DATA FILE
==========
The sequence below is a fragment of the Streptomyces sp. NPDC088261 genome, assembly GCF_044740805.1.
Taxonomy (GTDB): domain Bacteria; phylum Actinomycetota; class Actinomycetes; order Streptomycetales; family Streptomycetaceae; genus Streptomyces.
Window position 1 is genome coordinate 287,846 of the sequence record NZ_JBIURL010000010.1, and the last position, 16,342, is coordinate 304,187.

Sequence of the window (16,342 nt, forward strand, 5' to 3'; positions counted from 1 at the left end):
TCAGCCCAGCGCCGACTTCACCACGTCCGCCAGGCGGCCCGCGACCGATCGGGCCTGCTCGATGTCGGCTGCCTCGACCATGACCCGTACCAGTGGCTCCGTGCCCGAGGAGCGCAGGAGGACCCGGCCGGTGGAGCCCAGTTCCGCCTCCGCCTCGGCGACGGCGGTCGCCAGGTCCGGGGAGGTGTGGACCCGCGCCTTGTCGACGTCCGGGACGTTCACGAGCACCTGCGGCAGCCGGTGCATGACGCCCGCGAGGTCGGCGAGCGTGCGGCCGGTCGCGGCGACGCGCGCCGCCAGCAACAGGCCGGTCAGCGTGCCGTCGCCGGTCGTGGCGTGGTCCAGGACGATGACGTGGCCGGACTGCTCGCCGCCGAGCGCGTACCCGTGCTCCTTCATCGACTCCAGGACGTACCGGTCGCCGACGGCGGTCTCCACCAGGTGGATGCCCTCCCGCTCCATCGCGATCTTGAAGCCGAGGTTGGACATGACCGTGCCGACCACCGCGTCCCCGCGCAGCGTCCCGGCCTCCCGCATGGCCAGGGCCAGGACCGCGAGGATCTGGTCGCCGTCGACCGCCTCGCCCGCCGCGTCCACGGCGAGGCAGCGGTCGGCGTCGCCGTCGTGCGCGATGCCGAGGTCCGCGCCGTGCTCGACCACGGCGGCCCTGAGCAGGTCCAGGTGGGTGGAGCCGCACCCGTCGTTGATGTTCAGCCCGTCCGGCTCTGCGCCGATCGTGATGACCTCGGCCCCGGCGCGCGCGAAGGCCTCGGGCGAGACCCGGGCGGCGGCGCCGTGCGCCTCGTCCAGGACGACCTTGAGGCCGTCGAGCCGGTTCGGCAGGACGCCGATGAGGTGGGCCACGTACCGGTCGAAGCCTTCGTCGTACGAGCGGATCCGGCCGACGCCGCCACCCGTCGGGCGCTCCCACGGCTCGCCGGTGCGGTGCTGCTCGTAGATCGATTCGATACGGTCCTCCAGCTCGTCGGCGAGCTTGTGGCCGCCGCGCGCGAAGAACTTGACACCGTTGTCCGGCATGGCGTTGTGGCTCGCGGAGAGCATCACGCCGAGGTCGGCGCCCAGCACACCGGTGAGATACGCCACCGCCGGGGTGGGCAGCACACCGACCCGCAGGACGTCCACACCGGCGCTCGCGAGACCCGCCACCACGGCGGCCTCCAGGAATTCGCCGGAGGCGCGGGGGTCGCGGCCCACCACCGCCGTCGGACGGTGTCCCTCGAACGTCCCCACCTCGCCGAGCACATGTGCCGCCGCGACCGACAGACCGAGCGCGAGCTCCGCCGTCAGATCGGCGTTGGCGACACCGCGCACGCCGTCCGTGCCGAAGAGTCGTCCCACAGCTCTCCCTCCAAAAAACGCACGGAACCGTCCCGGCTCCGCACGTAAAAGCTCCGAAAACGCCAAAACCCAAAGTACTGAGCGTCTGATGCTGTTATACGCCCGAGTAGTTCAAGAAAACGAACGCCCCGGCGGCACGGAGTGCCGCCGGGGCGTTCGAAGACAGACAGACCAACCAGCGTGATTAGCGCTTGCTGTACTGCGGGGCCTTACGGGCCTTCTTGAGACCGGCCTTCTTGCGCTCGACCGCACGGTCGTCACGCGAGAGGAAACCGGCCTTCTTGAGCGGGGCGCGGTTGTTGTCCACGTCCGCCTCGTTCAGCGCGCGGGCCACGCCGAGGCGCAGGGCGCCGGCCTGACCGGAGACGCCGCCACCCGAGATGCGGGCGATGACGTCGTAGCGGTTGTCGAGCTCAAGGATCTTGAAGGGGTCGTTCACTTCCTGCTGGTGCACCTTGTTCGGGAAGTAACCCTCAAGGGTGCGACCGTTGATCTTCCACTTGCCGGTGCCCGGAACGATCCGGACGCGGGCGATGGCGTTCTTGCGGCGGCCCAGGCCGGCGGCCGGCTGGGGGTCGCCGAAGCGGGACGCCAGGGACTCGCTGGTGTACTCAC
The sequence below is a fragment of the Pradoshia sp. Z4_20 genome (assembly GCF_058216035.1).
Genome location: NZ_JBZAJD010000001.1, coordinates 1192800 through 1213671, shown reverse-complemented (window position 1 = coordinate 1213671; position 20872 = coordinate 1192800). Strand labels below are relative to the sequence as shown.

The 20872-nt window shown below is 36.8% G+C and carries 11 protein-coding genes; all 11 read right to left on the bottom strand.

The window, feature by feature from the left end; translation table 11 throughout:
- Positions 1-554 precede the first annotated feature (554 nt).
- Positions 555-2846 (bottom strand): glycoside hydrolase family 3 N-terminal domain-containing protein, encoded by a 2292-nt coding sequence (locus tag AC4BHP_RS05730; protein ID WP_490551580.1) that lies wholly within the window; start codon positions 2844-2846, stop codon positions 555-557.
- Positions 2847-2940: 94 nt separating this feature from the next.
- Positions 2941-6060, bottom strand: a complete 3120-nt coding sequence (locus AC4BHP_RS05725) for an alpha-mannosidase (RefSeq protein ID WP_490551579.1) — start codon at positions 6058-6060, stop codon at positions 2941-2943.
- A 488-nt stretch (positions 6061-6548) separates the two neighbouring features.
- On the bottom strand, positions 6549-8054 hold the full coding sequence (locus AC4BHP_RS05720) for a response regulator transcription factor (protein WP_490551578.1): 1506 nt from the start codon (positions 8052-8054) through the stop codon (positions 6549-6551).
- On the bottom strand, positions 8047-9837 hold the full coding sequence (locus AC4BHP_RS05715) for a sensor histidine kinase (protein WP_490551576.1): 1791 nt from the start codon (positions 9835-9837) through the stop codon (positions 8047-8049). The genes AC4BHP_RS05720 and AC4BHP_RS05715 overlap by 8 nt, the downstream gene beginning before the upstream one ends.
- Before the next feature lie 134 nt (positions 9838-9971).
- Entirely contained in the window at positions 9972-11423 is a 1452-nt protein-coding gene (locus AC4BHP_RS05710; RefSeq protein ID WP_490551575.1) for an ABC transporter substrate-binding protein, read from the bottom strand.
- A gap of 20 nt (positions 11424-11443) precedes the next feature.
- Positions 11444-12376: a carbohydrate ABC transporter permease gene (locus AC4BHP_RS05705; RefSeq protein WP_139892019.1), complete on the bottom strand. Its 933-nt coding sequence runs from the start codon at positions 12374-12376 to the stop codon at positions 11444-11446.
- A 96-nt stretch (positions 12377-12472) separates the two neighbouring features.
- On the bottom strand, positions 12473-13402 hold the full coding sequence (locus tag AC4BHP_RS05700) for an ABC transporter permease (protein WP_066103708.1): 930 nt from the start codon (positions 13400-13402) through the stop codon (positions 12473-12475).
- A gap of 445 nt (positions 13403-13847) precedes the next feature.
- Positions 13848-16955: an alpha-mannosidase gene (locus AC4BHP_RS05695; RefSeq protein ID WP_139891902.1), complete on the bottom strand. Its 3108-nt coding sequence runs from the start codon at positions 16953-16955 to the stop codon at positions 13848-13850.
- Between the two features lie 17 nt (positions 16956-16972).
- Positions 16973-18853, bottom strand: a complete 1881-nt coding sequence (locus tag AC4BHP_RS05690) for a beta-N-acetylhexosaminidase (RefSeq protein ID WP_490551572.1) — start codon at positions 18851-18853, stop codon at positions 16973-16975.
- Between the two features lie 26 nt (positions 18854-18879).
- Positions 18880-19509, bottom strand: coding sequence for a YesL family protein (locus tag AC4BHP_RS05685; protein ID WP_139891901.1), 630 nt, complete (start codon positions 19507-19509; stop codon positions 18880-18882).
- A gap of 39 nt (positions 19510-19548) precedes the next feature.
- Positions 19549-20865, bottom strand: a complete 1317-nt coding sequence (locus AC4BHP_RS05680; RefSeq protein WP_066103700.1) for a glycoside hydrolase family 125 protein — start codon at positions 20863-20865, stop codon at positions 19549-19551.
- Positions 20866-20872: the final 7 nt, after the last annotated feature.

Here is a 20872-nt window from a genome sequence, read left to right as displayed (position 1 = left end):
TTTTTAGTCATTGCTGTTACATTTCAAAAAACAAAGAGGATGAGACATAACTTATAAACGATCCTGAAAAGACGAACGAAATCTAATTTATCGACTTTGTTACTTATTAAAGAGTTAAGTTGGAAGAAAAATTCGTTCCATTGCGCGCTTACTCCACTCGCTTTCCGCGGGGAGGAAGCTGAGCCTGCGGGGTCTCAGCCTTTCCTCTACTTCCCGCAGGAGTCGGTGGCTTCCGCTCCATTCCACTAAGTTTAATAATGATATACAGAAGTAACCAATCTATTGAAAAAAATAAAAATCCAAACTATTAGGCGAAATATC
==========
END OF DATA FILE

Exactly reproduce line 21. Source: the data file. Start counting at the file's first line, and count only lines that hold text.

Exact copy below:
- A 96-nt stretch (positions 12377-12472) separates the two neighbouring features.